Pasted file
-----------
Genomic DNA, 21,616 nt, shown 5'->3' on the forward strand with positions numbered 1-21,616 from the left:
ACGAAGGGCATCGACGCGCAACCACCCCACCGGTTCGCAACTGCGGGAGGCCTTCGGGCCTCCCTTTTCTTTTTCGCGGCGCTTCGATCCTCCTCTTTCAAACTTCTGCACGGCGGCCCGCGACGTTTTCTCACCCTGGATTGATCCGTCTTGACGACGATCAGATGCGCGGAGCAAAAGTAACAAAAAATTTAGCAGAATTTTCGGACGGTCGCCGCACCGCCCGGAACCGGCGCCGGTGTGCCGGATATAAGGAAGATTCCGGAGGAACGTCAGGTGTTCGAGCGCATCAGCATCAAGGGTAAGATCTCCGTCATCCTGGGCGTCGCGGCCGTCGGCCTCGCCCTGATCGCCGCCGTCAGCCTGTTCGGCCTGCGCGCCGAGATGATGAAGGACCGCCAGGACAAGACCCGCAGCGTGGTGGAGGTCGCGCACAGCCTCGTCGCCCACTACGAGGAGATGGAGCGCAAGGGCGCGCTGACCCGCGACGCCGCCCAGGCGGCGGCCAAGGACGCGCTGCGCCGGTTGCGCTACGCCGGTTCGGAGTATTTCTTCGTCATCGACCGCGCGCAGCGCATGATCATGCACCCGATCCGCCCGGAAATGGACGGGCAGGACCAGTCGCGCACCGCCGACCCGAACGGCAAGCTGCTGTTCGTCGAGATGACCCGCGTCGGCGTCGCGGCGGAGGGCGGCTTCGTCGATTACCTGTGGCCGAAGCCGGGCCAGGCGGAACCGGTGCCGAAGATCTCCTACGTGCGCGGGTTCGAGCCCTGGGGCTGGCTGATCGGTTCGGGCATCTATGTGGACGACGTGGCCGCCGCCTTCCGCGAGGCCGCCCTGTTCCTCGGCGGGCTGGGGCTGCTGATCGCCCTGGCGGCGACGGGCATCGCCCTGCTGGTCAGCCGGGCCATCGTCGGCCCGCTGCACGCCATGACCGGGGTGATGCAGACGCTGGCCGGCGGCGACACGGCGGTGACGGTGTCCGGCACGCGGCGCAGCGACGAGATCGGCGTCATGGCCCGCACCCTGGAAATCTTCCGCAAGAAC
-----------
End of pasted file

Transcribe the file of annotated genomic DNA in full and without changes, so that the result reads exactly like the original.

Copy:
Genomic DNA, 21,616 nt, shown 5'->3' on the forward strand with positions numbered 1-21,616 from the left:
ACGAAGGGCATCGACGCGCAACCACCCCACCGGTTCGCAACTGCGGGAGGCCTTCGGGCCTCCCTTTTCTTTTTCGCGGCGCTTCGATCCTCCTCTTTCAAACTTCTGCACGGCGGCCCGCGACGTTTTCTCACCCTGGATTGATCCGTCTTGACGACGATCAGATGCGCGGAGCAAAAGTAACAAAAAATTTAGCAGAATTTTCGGACGGTCGCCGCACCGCCCGGAACCGGCGCCGGTGTGCCGGATATAAGGAAGATTCCGGAGGAACGTCAGGTGTTCGAGCGCATCAGCATCAAGGGTAAGATCTCCGTCATCCTGGGCGTCGCGGCCGTCGGCCTCGCCCTGATCGCCGCCGTCAGCCTGTTCGGCCTGCGCGCCGAGATGATGAAGGACCGCCAGGACAAGACCCGCAGCGTGGTGGAGGTCGCGCACAGCCTCGTCGCCCACTACGAGGAGATGGAGCGCAAGGGCGCGCTGACCCGCGACGCCGCCCAGGCGGCGGCCAAGGACGCGCTGCGCCGGTTGCGCTACGCCGGTTCGGAGTATTTCTTCGTCATCGACCGCGCGCAGCGCATGATCATGCACCCGATCCGCCCGGAAATGGACGGGCAGGACCAGTCGCGCACCGCCGACCCGAACGGCAAGCTGCTGTTCGTCGAGATGACCCGCGTCGGCGTCGCGGCGGAGGGCGGCTTCGTCGATTACCTGTGGCCGAAGCCGGGCCAGGCGGAACCGGTGCCGAAGATCTCCTACGTGCGCGGGTTCGAGCCCTGGGGCTGGCTGATCGGTTCGGGCATCTATGTGGACGACGTGGCCGCCGCCTTCCGCGAGGCCGCCCTGTTCCTCGGCGGGCTGGGGCTGCTGATCGCCCTGGCGGCGACGGGCATCGCCCTGCTGGTCAGCCGGGCCATCGTCGGCCCGCTGCACGCCATGACCGGGGTGATGCAGACGCTGGCCGGCGGCGACACGGCGGTGACGGTGTCCGGCACGCGGCGCAGCGACGAGATCGGCGTCATGGCCCGCACCCTGGAAATCTTCCGCAAGAAC